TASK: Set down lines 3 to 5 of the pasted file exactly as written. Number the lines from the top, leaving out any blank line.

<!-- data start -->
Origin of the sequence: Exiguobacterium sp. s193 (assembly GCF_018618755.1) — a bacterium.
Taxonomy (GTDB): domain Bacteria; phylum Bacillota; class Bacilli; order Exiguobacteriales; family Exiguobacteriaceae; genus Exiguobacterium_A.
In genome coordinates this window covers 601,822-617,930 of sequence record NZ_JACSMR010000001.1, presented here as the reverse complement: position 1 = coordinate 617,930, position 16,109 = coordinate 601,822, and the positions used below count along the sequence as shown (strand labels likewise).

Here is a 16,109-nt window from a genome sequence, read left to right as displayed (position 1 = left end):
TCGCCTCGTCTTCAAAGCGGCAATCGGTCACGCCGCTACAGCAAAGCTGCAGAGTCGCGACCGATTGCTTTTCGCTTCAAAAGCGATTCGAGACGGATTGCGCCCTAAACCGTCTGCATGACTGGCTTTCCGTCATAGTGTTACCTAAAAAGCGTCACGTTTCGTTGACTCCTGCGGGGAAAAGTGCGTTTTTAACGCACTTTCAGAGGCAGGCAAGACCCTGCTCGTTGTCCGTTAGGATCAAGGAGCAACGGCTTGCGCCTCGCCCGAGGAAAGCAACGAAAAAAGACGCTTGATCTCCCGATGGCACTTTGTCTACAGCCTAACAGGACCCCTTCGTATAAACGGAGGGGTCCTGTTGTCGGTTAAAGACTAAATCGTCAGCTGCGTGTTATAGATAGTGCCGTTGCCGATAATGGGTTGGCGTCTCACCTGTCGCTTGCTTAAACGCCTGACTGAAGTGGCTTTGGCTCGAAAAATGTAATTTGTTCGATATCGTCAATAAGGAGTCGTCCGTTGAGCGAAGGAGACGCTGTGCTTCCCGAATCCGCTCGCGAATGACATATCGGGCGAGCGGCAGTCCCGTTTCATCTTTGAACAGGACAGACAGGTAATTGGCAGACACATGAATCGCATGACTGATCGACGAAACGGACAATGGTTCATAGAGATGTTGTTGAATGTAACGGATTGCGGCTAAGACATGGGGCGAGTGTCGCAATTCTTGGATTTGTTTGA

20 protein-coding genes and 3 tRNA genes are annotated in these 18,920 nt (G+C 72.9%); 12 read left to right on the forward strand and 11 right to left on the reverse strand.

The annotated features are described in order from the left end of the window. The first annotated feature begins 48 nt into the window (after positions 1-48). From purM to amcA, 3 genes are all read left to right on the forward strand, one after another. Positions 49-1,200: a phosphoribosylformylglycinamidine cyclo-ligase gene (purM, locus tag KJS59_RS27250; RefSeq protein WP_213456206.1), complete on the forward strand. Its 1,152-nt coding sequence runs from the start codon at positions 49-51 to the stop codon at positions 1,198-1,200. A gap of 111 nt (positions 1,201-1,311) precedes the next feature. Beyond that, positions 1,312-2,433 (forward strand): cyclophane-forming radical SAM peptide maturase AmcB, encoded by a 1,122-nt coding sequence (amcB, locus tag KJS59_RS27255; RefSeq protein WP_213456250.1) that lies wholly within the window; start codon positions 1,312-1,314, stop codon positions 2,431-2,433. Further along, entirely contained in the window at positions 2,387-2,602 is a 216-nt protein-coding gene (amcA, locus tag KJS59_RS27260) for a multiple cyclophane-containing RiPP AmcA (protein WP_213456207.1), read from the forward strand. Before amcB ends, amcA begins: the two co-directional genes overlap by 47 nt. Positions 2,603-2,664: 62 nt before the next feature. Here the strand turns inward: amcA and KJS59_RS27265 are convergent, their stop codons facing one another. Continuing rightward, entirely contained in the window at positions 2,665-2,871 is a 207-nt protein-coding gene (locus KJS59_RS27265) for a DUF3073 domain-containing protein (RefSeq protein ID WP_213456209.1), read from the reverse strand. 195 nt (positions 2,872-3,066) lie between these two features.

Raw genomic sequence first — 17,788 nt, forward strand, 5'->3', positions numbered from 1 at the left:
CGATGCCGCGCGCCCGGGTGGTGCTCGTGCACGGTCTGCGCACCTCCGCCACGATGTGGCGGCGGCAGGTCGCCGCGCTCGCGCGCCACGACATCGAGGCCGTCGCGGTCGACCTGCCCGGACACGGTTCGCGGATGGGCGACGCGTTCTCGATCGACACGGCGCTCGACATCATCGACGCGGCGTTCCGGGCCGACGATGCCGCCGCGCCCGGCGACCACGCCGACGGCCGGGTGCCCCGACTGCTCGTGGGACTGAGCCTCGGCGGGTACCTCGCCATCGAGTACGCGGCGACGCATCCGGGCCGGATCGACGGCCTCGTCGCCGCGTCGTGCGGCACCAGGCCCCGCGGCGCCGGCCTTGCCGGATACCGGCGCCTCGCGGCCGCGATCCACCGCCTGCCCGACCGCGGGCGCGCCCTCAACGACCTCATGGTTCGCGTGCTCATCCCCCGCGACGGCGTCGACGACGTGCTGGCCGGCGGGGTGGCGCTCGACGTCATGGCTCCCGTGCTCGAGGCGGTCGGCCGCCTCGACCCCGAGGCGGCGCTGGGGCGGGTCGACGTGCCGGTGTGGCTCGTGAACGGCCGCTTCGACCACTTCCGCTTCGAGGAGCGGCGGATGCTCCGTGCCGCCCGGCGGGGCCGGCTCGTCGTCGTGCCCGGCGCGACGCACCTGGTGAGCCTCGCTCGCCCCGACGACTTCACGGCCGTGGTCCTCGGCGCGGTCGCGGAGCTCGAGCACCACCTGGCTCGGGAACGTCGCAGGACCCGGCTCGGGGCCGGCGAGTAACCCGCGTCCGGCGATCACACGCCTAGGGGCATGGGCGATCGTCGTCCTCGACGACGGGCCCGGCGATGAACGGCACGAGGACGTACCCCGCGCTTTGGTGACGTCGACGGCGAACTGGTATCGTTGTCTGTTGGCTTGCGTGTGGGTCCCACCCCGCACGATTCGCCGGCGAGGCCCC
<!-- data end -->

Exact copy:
In genome coordinates this window covers 601,822-617,930 of sequence record NZ_JACSMR010000001.1, presented here as the reverse complement: position 1 = coordinate 617,930, position 16,109 = coordinate 601,822, and the positions used below count along the sequence as shown (strand labels likewise).

Here is a 16,109-nt window from a genome sequence, read left to right as displayed (position 1 = left end):
TCGCCTCGTCTTCAAAGCGGCAATCGGTCACGCCGCTACAGCAAAGCTGCAGAGTCGCGACCGATTGCTTTTCGCTTCAAAAGCGATTCGAGACGGATTGCGCCCTAAACCGTCTGCATGACTGGCTTTCCGTCATAGTGTTACCTAAAAAGCGTCACGTTTCGTTGACTCCTGCGGGGAAAAGTGCGTTTTTAACGCACTTTCAGAGGCAGGCAAGACCCTGCTCGTTGTCCGTTAGGATCAAGGAGCAACGGCTTGCGCCTCGCCCGAGGAAAGCAACGAAAAAAGACGCTTGATCTCCCGATGGCACTTTGTCTACAGCCTAACAGGACCCCTTCGTATAAACGGAGGGGTCCTGTTGTCGGTTAAAGACTAAATCGTCAGCTGCGTGTTATAGATAGTGCCGTTGCCGATAATGGGTTGGCGTCTCACCTGTCGCTTGCTTAAACGCCTGACTGAAGTGGCTTTGGCTCGAAAAATGTAATTTGTTCGATATCGTCAATAAGGAGTCGTCCGTTGAGCGAAGGAGACGCTGTGCTTCCCGAATCCGCTCGCGAATGACATATCGGGCGAGCGGCAGTCCCGTTTCATCTTTGAACAGGACAGACAGGTAATTGGCAGACACATGAATCGCATGACTGATCGACGAAACGGACAATGGTTCATAGAGATGTTGTTGAATGTAACGGATTGCGGCTAAGACATGGGGCGAGTGTCGCAATTCTTGGATTTGTTTGA